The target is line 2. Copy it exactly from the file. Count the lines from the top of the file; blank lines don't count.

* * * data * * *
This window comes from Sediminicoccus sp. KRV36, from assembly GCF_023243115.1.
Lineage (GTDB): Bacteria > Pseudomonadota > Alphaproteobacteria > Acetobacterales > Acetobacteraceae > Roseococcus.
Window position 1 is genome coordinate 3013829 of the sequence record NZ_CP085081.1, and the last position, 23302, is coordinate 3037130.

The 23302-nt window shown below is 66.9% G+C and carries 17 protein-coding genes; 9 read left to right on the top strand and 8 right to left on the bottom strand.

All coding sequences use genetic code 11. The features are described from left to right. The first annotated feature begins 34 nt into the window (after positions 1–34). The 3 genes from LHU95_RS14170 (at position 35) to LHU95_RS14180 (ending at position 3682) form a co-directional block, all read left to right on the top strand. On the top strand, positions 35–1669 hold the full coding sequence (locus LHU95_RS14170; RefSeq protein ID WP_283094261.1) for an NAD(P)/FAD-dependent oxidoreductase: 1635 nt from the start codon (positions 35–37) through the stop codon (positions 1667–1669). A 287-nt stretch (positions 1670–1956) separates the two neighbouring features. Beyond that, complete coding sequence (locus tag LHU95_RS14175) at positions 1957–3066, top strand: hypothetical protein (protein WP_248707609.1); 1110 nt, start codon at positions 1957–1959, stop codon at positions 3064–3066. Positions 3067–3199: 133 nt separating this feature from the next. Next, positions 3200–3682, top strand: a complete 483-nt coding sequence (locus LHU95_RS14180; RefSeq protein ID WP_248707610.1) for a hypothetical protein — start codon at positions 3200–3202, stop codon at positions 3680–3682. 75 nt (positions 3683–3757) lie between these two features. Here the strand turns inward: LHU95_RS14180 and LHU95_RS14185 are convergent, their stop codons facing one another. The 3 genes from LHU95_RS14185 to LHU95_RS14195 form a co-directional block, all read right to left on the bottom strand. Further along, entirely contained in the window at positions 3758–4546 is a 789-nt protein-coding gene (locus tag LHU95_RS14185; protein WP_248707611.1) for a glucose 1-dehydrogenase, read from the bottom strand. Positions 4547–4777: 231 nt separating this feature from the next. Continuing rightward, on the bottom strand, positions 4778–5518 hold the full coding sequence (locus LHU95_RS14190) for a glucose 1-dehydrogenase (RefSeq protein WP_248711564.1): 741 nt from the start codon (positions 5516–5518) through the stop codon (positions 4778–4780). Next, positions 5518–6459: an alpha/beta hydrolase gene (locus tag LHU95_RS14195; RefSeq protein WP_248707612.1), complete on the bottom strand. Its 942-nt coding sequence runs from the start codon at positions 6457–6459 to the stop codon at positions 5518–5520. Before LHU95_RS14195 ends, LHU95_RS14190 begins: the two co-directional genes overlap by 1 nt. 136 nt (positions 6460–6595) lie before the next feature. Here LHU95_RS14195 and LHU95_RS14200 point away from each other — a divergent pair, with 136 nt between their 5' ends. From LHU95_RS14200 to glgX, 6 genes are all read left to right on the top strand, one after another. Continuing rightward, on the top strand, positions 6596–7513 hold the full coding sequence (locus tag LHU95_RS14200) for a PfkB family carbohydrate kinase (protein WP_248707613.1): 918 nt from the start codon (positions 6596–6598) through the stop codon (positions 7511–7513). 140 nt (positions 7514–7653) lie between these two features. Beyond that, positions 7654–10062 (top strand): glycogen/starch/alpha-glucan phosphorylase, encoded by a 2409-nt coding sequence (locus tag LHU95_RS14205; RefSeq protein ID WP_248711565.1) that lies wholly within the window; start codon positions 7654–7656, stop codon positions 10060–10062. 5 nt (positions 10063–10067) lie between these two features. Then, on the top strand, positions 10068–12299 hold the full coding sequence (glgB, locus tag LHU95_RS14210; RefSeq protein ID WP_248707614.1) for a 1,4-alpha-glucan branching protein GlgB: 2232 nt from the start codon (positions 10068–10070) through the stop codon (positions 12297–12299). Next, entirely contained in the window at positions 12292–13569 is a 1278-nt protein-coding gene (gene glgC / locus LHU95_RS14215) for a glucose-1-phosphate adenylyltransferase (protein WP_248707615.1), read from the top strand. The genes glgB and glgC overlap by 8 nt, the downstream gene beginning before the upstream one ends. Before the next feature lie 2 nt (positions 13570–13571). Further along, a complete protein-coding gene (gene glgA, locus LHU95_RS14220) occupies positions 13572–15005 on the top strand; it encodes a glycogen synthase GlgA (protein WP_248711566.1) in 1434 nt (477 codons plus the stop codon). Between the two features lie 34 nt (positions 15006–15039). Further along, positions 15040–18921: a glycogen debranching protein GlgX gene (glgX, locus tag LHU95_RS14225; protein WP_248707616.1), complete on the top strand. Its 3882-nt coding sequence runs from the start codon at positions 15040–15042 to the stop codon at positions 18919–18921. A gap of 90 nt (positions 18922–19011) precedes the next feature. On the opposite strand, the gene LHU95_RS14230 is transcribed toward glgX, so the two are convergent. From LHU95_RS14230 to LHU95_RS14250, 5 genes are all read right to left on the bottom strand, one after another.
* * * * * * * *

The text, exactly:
Lineage (GTDB): Bacteria > Pseudomonadota > Alphaproteobacteria > Acetobacterales > Acetobacteraceae > Roseococcus.